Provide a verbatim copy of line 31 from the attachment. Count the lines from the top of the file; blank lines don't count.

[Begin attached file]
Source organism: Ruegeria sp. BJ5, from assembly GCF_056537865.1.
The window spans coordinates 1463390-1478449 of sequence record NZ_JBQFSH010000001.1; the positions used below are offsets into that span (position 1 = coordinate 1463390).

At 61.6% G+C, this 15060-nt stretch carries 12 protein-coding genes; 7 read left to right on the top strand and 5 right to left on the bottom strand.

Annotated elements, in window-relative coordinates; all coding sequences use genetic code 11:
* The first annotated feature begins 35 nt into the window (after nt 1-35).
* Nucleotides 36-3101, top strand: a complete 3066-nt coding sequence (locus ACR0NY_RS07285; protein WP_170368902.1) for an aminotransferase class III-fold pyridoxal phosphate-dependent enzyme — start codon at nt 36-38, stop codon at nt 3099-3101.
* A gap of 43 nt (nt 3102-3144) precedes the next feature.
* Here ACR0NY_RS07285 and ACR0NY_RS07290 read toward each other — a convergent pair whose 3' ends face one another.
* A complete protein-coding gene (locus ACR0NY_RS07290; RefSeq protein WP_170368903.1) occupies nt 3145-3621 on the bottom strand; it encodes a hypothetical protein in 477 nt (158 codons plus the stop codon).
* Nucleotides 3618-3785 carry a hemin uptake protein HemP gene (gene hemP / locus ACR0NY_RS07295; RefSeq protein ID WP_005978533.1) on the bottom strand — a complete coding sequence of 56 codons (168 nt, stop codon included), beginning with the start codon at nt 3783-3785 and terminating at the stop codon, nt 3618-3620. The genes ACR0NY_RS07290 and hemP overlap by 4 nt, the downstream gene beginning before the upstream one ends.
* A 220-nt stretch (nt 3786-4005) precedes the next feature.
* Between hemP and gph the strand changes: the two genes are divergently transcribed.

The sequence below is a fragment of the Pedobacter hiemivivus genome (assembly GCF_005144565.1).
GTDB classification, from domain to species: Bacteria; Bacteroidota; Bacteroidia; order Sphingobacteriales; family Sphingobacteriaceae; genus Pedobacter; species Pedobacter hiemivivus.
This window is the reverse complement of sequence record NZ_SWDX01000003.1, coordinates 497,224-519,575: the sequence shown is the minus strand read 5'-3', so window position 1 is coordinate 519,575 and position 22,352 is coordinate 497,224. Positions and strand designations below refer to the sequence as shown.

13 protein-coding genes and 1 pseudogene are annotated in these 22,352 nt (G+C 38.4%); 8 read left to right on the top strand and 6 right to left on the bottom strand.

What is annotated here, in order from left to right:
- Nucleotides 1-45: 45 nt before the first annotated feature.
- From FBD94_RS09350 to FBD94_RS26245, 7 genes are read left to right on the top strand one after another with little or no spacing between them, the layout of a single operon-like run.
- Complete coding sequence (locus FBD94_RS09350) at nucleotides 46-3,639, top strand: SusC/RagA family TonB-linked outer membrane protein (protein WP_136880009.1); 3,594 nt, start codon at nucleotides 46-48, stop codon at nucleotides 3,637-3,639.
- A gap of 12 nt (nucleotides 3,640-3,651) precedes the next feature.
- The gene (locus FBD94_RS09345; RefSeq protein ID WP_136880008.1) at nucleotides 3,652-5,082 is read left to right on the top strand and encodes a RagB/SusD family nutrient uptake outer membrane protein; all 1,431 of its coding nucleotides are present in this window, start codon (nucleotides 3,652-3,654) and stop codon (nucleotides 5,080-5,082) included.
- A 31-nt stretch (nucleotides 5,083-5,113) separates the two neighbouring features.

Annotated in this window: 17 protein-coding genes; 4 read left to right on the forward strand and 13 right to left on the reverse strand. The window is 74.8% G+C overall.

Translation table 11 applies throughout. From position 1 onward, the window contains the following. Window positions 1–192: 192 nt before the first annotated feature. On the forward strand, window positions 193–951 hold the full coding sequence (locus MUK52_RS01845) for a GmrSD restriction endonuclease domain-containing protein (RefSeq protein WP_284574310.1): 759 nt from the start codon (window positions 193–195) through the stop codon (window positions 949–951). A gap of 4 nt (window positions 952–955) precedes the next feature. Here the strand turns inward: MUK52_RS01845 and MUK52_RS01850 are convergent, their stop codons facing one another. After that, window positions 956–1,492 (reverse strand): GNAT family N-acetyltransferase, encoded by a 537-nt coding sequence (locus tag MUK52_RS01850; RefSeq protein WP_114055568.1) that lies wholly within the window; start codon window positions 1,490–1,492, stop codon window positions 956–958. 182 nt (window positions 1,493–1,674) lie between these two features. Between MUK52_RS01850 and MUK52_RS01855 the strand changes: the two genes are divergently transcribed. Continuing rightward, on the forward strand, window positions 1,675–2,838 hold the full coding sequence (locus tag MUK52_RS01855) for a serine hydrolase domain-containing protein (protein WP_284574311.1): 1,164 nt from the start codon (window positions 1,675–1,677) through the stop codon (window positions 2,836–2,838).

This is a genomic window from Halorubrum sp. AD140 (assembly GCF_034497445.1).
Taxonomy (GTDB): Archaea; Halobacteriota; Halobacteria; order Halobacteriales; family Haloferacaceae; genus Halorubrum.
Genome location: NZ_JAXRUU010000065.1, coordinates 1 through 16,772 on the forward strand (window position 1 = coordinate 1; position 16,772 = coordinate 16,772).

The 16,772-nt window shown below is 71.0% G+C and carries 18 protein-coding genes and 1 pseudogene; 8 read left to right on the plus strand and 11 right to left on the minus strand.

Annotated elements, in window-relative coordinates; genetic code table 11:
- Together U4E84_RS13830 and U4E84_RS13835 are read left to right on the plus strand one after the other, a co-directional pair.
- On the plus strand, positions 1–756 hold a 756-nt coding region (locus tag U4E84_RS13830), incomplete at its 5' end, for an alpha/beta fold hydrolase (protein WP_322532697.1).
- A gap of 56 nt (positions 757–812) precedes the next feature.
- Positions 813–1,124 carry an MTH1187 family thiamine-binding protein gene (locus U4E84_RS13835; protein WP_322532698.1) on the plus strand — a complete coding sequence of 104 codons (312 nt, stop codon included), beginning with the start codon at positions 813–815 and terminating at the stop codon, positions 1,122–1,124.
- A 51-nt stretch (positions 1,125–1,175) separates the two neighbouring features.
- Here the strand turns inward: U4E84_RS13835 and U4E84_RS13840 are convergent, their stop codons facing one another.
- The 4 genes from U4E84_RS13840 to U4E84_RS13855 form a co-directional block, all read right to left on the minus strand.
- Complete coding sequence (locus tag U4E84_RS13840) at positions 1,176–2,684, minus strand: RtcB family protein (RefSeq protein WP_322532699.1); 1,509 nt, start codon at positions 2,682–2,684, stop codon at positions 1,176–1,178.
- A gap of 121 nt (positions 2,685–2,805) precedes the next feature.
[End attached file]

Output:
- Together U4E84_RS13830 and U4E84_RS13835 are read left to right on the plus strand one after the other, a co-directional pair.